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  Surpanakha — 2  

  Looking Back
  Vol II : issue 2

  Amit Chaudhuri
  Cass Sunstein
  Dibyendu Palit
  Vinay Lal
  Only in Print

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TEMPTATION, ink on paper,

Amit Chaudhuri

Ram and his younger brother Lakshman had gone out into the forest to collect firewood; she saw them from a distance. Her mouth went dry and she snorted with nervousness; then she recalled how she’d become more beautiful than she’d imagined, and tried to control these noises she inadvertently made. She thought, looking at Ram, ‘He is not a man; I’m sure he’s a god,’ and was filled with longing. When they came nearer her, she lost her shyness, and came out into the clearing.

“What’s this?” said Ram softly to his brother, pretending not to have seen her.
Lakshman glanced back quickly and whispered, as he bent to pick up his axe, “I don’t know — but this beautiful ‘maiden’ smells of rakshasi; look at the gawky and clumsy way she carries her body, as if it were an ornament she’d recently acquired.”

“Let’s have some fun with her,” whispered Ram. He’d been bored for days in the forest, and this overbearing, obstreperous creature of ethereal beauty, now approaching them with unusually heavy footsteps, promised entertainment.

“Lord…” she stuttered, “…Lord… Forgive me for intruding so shamelessly, but I saw you wandering alone, and thought you might have lost your way.” Ram and Lakshman looked at each other; their faces were grave, but a smile glinted in their eyes. They’d noticed she’d ignored Lakshman altogether. It amused and flattered Ram to be on the receiving end of this attention, even if it came from a rakshasi who’d changed shape; and it also repelled him vaguely. He experienced, for the first time, the dubious and uncomfortable pleasure of being the object of pursuit. This didn’t bother him unduly, though; he was, like all members of the male sex, slightly vain. Lakshman cleared his throat and said: “Who are you, maiden? Do you come from these parts?”

“Not far from here,” said the beautiful woman, while the covering on her bosom slipped a little without her noticing it. “Lord,” she said, going up to Ram and touching his arm, “let’s go a little way from here. There’s a place not far away where you can get some rest.” Within the beautiful body, the rakshasi’s heart beat fiercely, but with trepidation.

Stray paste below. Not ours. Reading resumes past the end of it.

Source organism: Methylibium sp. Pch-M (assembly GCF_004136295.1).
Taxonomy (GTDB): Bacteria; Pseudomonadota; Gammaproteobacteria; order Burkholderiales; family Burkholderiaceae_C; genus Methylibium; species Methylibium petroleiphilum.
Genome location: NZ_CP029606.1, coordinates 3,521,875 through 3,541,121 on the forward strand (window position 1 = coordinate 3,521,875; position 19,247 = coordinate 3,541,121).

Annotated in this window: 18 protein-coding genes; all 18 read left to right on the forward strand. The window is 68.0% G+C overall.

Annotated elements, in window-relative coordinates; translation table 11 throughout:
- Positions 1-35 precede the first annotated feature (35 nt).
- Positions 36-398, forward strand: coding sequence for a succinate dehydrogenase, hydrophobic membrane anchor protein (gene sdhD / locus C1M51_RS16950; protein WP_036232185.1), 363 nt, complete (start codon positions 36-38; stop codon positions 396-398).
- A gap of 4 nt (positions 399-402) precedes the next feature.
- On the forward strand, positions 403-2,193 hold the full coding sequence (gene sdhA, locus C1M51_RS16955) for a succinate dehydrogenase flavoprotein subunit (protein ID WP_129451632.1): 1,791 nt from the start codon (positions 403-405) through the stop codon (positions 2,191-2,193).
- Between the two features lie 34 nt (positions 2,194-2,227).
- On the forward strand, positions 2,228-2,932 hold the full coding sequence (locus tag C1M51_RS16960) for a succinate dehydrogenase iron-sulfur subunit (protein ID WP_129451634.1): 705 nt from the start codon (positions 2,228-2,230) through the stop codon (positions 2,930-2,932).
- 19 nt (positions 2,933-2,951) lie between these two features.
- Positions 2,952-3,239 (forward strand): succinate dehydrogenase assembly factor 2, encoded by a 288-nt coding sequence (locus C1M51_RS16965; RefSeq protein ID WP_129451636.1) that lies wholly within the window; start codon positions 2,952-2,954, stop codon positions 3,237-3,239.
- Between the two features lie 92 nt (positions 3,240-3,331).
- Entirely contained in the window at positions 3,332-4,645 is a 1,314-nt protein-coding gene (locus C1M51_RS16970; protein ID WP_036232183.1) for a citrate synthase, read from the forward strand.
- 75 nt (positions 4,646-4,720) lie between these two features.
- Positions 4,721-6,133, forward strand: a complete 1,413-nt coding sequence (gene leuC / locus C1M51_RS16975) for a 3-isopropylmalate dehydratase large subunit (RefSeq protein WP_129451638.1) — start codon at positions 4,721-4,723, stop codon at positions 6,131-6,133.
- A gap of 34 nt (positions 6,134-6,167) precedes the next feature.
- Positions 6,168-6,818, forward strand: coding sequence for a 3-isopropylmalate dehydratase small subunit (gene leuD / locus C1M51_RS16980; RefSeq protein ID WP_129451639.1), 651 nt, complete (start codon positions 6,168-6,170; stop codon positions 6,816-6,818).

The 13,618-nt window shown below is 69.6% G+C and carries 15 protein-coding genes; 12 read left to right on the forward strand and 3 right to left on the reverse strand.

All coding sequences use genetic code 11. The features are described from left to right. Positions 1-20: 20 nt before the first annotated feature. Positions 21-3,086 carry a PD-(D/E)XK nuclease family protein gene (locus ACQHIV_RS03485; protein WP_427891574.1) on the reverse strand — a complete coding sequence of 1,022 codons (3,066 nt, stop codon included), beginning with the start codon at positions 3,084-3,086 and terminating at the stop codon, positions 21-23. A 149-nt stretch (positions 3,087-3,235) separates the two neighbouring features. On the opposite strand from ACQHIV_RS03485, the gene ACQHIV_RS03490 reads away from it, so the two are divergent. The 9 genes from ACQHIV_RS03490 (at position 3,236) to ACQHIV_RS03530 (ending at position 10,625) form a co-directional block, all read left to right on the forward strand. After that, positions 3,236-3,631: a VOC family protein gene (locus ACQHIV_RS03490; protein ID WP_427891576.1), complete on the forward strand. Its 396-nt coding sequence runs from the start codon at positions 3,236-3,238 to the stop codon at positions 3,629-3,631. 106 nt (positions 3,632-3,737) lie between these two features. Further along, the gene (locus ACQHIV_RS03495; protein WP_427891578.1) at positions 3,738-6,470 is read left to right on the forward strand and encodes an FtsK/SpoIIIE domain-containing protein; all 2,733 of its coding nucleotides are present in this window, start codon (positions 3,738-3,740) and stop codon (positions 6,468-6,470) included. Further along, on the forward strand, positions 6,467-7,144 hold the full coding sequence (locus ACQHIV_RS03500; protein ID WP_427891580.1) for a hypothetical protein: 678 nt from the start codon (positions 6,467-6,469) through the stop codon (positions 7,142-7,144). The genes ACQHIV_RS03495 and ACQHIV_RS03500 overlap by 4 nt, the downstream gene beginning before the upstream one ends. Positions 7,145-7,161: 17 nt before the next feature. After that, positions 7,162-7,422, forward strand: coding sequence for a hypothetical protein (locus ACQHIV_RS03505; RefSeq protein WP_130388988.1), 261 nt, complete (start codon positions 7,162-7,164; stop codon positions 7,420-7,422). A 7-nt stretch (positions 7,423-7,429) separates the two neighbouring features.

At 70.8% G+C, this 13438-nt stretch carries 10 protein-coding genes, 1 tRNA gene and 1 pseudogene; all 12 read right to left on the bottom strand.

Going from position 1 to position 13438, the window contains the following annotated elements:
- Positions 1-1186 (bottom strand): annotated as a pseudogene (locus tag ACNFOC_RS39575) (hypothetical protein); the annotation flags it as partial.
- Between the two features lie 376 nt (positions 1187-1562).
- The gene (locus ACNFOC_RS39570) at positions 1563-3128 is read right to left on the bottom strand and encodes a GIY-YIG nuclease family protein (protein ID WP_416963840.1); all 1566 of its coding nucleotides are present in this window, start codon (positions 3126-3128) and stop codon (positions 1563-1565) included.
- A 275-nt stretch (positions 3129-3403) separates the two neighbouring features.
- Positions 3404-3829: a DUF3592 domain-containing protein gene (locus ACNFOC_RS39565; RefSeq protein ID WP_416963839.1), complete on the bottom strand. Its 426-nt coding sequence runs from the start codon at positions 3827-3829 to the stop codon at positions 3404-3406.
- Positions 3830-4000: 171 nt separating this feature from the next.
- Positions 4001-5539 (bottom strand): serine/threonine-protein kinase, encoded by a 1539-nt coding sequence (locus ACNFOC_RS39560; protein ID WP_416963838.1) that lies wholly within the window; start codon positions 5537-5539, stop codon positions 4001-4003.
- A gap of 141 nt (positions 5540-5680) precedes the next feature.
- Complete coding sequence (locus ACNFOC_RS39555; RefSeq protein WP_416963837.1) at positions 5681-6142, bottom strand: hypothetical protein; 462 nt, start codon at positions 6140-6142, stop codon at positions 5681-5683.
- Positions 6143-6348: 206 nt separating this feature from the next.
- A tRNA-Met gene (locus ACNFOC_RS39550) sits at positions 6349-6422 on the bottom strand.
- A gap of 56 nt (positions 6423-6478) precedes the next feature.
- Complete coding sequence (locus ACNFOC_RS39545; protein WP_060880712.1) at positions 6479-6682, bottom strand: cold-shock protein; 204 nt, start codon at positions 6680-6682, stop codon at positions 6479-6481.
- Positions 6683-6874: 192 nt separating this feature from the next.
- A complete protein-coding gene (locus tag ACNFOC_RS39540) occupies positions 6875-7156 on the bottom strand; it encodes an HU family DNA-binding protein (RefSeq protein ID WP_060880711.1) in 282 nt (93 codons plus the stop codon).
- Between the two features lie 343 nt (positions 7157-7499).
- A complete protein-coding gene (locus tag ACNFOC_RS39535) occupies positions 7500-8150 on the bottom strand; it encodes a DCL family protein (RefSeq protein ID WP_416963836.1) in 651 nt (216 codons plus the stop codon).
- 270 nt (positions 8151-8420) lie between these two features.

“I don’t mind,” said the godly one slowly. “But what’s a woman like you doing here alone? Aren’t you afraid of thieves?”
“I know no fear, Lord,” she said. “Besides, seeing you, whatever fear I might have had melts away.”
“Before I go with you,” conceded Ram, “I must consult my brother — and tell him what to do when I’ve gone.”

Surpanakha said: “Whatever pleases you, Lord,” but thought: ‘I’ve won him over; I can’t believe it. My prayers are answered.’

Ram went to Lakshman and said: “This creature’s beginning to tire me. Do something.”

“Like what?” said Lakshman. He was sharpening the blade of his knife. Ram admired the back of his hand and said moodily: “I don’t know. Something she’ll remember for days. Teach her a lesson for being so forward.”

Lakshman got up wearily with the knife still in one hand, and Ram said under his breath: “Don’t kill her, though.”

A little later, a howl was heard. Lakshman came back; there was some blood on the blade. “I cut her nose off,” he said. “It,” he gestured toward the knife, “went through her nostril as if it were silk. She immediately changed back from being a paradigm of beauty into the horrible creature she really is. She’s not worth describing,” he said as he wiped his blade, and Ram chuckled without smiling. “She was in some pain. She flapped her arms and screamed in pain and ran off into the forest like an agitated beast.”

Crying and screaming, Surpanakha circled around the shrubs and trees, dripping blood. The blood was mingled with the snot that came from her weeping, and she wiped these away without thinking from her disfigured face. Even when the pain had subsided a little, the bewilderment remained, that the one she’d worshipped should be so without compassion, so unlike what he looked like. It was from here, in this state, that she went looking for Ravan.

p. 1 p. 2

  A prominent Indian writer and scholar, Amit Chaudhuri’s recent honours include the LA Times Book Award for 2000. He writes in English and lives in Calcutta